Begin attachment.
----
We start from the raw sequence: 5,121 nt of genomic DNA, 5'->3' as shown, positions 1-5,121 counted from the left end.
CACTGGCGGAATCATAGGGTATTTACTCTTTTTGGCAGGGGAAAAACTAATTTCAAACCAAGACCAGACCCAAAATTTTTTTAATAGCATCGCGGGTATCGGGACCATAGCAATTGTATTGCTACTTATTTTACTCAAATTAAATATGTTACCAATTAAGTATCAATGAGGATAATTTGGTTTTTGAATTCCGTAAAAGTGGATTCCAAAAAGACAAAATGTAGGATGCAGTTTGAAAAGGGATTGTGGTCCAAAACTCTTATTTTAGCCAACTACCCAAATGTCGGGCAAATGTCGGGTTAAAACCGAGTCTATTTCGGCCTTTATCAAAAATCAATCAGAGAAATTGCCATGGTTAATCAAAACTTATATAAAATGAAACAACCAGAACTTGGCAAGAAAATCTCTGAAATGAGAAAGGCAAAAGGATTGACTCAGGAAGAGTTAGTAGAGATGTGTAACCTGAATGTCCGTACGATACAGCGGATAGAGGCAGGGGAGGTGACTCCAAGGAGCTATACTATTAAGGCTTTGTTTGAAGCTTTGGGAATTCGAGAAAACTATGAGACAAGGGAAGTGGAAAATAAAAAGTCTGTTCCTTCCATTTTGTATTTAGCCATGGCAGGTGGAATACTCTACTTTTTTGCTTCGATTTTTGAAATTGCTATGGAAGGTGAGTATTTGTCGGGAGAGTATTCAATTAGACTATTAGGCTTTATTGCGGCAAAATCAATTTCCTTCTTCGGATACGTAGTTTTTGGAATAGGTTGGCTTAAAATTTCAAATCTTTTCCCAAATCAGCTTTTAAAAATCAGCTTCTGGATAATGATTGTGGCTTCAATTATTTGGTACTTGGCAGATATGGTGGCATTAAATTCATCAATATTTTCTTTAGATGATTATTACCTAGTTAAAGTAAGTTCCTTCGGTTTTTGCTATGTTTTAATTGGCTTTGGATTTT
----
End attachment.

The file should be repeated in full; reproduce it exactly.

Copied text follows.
We start from the raw sequence: 5,121 nt of genomic DNA, 5'->3' as shown, positions 1-5,121 counted from the left end.
CACTGGCGGAATCATAGGGTATTTACTCTTTTTGGCAGGGGAAAAACTAATTTCAAACCAAGACCAGACCCAAAATTTTTTTAATAGCATCGCGGGTATCGGGACCATAGCAATTGTATTGCTACTTATTTTACTCAAATTAAATATGTTACCAATTAAGTATCAATGAGGATAATTTGGTTTTTGAATTCCGTAAAAGTGGATTCCAAAAAGACAAAATGTAGGATGCAGTTTGAAAAGGGATTGTGGTCCAAAACTCTTATTTTAGCCAACTACCCAAATGTCGGGCAAATGTCGGGTTAAAACCGAGTCTATTTCGGCCTTTATCAAAAATCAATCAGAGAAATTGCCATGGTTAATCAAAACTTATATAAAATGAAACAACCAGAACTTGGCAAGAAAATCTCTGAAATGAGAAAGGCAAAAGGATTGACTCAGGAAGAGTTAGTAGAGATGTGTAACCTGAATGTCCGTACGATACAGCGGATAGAGGCAGGGGAGGTGACTCCAAGGAGCTATACTATTAAGGCTTTGTTTGAAGCTTTGGGAATTCGAGAAAACTATGAGACAAGGGAAGTGGAAAATAAAAAGTCTGTTCCTTCCATTTTGTATTTAGCCATGGCAGGTGGAATACTCTACTTTTTTGCTTCGATTTTTGAAATTGCTATGGAAGGTGAGTATTTGTCGGGAGAGTATTCAATTAGACTATTAGGCTTTATTGCGGCAAAATCAATTTCCTTCTTCGGATACGTAGTTTTTGGAATAGGTTGGCTTAAAATTTCAAATCTTTTCCCAAATCAGCTTTTAAAAATCAGCTTCTGGATAATGATTGTGGCTTCAATTATTTGGTACTTGGCAGATATGGTGGCATTAAATTCATCAATATTTTCTTTAGATGATTATTACCTAGTTAAAGTAAGTTCCTTCGGTTTTTGCTATGTTTTAATTGGCTTTGGATTTT